China-Europe-America Collaboration Essential for Global Carbon Neutrality
When China, Europe and the U.S. work together, they can solve the most complex problems and contribute to the advancement of humankind.
“Environmental challenges are not a figment of our imaginations, but a key issue of mankind’s future,” Laurent Fabius, former French Prime Minister and one of the leaders who helped make the 2015 Paris UN Climate Change Conference a success, said when pointing out what is at stake at a recent webinar.
Fabius stressed that efforts should focus on the near future, particularly on the next UN climate change conferences, because climate action is a race against time. He added that the status quo is not a cause for pessimism but, on the contrary, a call for more ambitious and urgent actions.
The webinar, known as the first dialogue of the China-Europe-America Net-Zero Transition Platform, took place on December 20–two months after the UN Climate Change Conference in Glasgow, and gathered 40 speakers from 10 different countries.
As part of the China-Europe-America Global Initiative, it highlighted the importance of partnerships between governments, the private sector and civil society.
In the words of David Gosset, founder of the China-Europe-America Global Initiative, “when China, Europe and the U.S. work together, they can solve the most complex problems and contribute to the advancement of humankind.”
Other participants echoed their calls for international cooperation and partnerships.
While noting China is intensifying its efforts to address climate change, Du Zhanyuan, President of China International Communications Group, expressed his hopes for the world to uphold multilateralism in the battle as well as for other countries and regions, especially Europe and the U.S., to take prompt and effective steps to fulfill their commitments and ensure the global goal of net-zero emission is achieved on schedule.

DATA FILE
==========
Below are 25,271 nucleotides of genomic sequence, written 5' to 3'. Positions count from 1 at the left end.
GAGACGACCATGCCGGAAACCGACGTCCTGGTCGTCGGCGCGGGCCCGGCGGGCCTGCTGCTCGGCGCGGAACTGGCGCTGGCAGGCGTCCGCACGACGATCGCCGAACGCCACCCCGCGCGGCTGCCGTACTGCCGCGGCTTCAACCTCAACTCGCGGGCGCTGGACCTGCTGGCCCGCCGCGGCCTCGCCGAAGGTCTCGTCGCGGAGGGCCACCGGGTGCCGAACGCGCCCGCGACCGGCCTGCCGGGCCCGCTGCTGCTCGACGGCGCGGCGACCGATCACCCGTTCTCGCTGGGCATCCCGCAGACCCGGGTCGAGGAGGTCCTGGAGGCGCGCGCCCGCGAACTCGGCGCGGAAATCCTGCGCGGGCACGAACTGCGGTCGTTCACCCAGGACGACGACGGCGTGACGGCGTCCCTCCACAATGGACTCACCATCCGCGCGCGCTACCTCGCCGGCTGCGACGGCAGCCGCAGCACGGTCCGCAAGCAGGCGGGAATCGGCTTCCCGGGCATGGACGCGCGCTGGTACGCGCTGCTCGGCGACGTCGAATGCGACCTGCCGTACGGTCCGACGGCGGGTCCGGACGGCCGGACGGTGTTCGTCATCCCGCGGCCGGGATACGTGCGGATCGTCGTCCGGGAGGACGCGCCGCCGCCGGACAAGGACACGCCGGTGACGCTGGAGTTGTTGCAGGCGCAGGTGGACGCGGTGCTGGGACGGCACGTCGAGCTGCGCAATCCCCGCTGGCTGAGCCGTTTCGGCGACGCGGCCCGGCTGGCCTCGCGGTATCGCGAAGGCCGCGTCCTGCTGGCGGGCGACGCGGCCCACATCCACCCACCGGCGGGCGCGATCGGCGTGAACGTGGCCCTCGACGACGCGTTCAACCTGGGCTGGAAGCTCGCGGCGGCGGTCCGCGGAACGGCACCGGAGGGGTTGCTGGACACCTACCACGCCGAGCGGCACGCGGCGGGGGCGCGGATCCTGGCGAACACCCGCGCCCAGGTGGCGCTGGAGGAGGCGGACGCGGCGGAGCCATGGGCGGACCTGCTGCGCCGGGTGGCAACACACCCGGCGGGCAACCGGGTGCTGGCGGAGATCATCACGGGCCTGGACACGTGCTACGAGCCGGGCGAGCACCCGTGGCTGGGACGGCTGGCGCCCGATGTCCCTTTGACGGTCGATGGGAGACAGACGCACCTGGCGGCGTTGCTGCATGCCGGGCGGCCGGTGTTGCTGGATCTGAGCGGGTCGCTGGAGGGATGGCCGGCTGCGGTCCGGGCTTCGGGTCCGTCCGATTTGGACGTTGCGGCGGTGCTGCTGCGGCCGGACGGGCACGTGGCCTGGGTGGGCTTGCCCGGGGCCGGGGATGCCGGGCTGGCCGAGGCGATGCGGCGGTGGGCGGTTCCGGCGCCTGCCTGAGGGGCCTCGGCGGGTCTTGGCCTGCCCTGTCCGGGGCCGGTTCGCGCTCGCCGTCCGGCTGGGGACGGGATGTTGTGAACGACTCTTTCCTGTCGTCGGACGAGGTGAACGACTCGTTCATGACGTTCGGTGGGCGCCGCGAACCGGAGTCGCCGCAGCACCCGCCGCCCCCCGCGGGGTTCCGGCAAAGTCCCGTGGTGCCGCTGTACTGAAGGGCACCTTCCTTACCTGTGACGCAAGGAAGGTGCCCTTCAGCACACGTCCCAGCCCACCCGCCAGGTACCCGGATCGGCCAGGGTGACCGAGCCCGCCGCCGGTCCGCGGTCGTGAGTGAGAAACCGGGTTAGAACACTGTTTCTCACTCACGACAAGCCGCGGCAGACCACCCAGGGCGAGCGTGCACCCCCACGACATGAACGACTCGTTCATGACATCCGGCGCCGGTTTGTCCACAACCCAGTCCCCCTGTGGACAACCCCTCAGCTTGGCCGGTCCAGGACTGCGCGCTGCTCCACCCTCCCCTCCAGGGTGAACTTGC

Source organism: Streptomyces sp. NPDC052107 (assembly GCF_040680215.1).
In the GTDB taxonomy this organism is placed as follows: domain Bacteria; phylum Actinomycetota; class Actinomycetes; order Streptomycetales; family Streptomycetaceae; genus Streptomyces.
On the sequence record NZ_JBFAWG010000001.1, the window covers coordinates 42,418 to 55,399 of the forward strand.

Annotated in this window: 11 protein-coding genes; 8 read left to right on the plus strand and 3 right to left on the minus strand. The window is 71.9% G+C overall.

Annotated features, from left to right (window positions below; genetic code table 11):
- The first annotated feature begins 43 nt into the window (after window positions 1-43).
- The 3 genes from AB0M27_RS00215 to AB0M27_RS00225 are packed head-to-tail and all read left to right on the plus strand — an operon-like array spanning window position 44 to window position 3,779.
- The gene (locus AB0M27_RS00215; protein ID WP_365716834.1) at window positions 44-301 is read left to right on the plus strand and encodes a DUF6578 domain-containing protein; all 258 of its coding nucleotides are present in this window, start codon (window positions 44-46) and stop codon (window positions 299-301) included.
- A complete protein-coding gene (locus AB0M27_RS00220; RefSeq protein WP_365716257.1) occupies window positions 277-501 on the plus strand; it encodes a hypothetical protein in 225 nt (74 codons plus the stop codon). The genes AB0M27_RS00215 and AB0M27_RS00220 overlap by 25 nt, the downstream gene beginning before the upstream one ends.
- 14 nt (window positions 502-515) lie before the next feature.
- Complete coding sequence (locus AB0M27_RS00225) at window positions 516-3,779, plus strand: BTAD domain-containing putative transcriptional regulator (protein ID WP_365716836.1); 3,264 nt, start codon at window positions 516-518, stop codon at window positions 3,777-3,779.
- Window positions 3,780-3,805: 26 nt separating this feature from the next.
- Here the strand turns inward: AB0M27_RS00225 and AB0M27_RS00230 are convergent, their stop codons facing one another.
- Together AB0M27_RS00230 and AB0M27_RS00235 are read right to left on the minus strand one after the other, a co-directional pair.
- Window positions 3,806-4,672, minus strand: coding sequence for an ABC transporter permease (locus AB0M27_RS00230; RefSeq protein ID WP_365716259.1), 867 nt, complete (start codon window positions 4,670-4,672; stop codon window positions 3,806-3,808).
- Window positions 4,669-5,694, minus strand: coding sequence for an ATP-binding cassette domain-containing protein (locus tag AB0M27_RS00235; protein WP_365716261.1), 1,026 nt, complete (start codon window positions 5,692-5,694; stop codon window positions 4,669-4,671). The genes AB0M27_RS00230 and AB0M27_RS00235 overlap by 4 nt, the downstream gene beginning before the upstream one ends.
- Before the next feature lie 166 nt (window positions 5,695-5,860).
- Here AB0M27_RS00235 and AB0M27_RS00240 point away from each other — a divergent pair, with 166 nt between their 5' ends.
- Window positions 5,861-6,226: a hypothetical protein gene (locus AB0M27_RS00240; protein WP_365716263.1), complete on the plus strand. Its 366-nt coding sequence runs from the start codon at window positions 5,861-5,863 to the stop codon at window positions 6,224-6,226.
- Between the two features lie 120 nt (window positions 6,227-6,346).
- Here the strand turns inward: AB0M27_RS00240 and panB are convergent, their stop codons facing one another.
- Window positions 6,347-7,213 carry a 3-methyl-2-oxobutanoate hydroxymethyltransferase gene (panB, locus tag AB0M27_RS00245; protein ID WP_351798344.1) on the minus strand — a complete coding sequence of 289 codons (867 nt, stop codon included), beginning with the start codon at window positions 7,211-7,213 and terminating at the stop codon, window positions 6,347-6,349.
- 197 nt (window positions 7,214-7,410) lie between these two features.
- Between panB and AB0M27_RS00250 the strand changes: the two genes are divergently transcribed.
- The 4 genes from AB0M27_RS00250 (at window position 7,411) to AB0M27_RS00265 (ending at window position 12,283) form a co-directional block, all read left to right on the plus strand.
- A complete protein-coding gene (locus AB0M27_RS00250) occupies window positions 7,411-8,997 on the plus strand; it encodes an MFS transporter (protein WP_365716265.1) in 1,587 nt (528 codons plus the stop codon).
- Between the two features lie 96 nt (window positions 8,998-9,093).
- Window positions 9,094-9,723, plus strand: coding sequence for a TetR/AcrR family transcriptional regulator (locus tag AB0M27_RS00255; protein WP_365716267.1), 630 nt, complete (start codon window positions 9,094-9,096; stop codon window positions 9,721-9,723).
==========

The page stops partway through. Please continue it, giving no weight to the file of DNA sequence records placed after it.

Javier Solana, former High Representative of the European Union for Foreign Affairs and Security Policy, connected climate change with security. “One of my main worries for the future of humanity is whether we will be able to cooperate in tackling the climate crisis–the greatest threat to international peace and security,” the former top EU diplomat said.
Gian Maria Gros-Pietro, Chairman of Intesa Sanpaolo, explained the importance of green finance in the transition toward sustainability.
Gros-Pietro, leader of one of Europe’s largest banks, clarified, “Financial institutions will have a primary responsibility for channeling private and public savings, market and sovereign financial resources, toward sustainable goals.”
Despite all the difficulties, progress is being made on the path to a greener economy, Joan McEntee, former Under Secretary with the U.S. Department of Commerce, said.
China and the U.S. issued a joint declaration on enhancing climate action in the 2020s on the sidelines of the UN Climate Change Conference in Glasgow on November 10. They promised to collaborate in areas such as regulatory frameworks, green design and renewable resource utilization, while agreeing to set up a working group to advance bilateral and multilateral climate cooperation.